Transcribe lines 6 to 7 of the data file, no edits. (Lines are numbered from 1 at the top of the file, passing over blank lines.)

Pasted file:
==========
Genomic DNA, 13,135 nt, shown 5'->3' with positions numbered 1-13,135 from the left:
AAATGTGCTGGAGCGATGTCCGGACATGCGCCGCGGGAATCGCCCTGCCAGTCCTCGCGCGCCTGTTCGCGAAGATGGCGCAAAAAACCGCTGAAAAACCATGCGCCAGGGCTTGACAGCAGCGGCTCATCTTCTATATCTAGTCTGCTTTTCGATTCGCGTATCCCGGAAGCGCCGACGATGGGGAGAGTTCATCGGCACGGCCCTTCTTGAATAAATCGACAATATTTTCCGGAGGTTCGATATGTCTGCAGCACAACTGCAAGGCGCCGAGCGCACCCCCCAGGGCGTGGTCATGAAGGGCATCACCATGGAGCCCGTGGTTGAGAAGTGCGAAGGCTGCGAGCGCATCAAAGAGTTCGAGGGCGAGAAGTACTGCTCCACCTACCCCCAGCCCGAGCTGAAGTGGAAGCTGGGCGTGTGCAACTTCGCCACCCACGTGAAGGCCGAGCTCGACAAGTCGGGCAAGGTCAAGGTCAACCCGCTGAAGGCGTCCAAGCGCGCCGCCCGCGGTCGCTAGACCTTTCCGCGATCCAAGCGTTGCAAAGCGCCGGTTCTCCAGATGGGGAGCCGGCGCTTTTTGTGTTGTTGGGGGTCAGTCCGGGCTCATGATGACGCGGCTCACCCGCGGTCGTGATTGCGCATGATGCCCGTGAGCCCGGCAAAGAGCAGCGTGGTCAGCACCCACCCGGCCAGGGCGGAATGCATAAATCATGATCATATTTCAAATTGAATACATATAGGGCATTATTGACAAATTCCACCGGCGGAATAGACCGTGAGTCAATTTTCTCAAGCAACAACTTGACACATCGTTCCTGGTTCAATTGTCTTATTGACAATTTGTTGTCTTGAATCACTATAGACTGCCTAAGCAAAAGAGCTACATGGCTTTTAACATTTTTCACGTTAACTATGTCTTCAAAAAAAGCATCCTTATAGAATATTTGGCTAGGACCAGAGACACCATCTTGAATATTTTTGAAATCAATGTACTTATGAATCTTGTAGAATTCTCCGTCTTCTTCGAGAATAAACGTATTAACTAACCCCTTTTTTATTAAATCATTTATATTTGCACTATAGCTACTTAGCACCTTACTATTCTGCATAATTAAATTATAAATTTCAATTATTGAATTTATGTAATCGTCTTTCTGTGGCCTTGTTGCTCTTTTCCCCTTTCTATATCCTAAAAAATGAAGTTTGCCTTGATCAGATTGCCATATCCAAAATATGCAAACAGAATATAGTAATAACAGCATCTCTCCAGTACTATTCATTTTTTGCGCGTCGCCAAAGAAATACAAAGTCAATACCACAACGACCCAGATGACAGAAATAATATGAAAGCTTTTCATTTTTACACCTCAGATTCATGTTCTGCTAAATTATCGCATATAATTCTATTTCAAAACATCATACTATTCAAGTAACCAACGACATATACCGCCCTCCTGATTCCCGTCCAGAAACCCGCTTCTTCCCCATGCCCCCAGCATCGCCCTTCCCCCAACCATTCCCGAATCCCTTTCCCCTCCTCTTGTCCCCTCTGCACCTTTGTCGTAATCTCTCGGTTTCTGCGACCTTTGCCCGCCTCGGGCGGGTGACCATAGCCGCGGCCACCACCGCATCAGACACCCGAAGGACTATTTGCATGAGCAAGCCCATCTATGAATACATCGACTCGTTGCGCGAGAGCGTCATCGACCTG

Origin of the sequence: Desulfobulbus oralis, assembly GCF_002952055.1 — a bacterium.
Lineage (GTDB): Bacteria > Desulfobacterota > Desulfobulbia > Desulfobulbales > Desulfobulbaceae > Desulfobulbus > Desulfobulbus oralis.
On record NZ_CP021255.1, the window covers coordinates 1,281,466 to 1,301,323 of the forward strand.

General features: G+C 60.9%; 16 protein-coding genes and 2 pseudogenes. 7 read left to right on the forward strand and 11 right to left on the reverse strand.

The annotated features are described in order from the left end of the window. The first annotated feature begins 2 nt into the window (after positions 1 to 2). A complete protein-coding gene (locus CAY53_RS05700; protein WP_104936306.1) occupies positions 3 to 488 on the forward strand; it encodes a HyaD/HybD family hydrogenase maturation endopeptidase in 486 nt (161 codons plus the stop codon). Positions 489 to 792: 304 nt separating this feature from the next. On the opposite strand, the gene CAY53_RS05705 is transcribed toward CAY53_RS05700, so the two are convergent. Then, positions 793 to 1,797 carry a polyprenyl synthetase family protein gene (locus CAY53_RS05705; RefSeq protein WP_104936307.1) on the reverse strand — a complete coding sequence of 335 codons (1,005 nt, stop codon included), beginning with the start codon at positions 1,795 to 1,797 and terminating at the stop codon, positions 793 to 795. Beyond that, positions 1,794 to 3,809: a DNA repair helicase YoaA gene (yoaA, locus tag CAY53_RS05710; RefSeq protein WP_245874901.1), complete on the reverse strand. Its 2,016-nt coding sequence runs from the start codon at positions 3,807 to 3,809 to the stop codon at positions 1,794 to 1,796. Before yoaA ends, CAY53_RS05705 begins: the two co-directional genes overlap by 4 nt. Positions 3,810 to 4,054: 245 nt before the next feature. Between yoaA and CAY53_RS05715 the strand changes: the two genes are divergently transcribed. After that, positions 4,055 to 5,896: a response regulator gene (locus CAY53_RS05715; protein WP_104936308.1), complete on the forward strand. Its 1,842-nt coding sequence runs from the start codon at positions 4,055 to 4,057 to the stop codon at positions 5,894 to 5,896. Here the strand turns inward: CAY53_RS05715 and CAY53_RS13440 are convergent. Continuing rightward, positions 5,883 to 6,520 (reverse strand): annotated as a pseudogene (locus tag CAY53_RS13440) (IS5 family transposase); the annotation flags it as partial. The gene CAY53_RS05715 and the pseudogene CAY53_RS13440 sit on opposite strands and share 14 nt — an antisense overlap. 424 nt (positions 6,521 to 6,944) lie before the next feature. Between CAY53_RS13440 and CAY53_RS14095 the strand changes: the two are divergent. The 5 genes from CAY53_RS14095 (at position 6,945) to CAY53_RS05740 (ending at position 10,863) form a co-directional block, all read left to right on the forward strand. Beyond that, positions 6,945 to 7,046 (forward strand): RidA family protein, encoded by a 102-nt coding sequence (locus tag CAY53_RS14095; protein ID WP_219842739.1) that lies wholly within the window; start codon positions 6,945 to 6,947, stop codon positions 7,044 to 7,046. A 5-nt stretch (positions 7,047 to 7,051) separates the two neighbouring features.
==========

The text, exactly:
General features: G+C 60.9%; 16 protein-coding genes and 2 pseudogenes. 7 read left to right on the forward strand and 11 right to left on the reverse strand.

The annotated features are described in order from the left end of the window. The first annotated feature begins 2 nt into the window (after positions 1 to 2). A complete protein-coding gene (locus CAY53_RS05700; protein WP_104936306.1) occupies positions 3 to 488 on the forward strand; it encodes a HyaD/HybD family hydrogenase maturation endopeptidase in 486 nt (161 codons plus the stop codon). Positions 489 to 792: 304 nt separating this feature from the next. On the opposite strand, the gene CAY53_RS05705 is transcribed toward CAY53_RS05700, so the two are convergent. Then, positions 793 to 1,797 carry a polyprenyl synthetase family protein gene (locus CAY53_RS05705; RefSeq protein WP_104936307.1) on the reverse strand — a complete coding sequence of 335 codons (1,005 nt, stop codon included), beginning with the start codon at positions 1,795 to 1,797 and terminating at the stop codon, positions 793 to 795. Beyond that, positions 1,794 to 3,809: a DNA repair helicase YoaA gene (yoaA, locus tag CAY53_RS05710; RefSeq protein WP_245874901.1), complete on the reverse strand. Its 2,016-nt coding sequence runs from the start codon at positions 3,807 to 3,809 to the stop codon at positions 1,794 to 1,796. Before yoaA ends, CAY53_RS05705 begins: the two co-directional genes overlap by 4 nt. Positions 3,810 to 4,054: 245 nt before the next feature. Between yoaA and CAY53_RS05715 the strand changes: the two genes are divergently transcribed. After that, positions 4,055 to 5,896: a response regulator gene (locus CAY53_RS05715; protein WP_104936308.1), complete on the forward strand. Its 1,842-nt coding sequence runs from the start codon at positions 4,055 to 4,057 to the stop codon at positions 5,894 to 5,896. Here the strand turns inward: CAY53_RS05715 and CAY53_RS13440 are convergent. Continuing rightward, positions 5,883 to 6,520 (reverse strand): annotated as a pseudogene (locus tag CAY53_RS13440) (IS5 family transposase); the annotation flags it as partial. The gene CAY53_RS05715 and the pseudogene CAY53_RS13440 sit on opposite strands and share 14 nt — an antisense overlap. 424 nt (positions 6,521 to 6,944) lie before the next feature. Between CAY53_RS13440 and CAY53_RS14095 the strand changes: the two are divergent. The 5 genes from CAY53_RS14095 (at position 6,945) to CAY53_RS05740 (ending at position 10,863) form a co-directional block, all read left to right on the forward strand. Beyond that, positions 6,945 to 7,046 (forward strand): RidA family protein, encoded by a 102-nt coding sequence (locus tag CAY53_RS14095; protein ID WP_219842739.1) that lies wholly within the window; start codon positions 6,945 to 6,947, stop codon positions 7,044 to 7,046. A 5-nt stretch (positions 7,047 to 7,051) separates the two neighbouring features.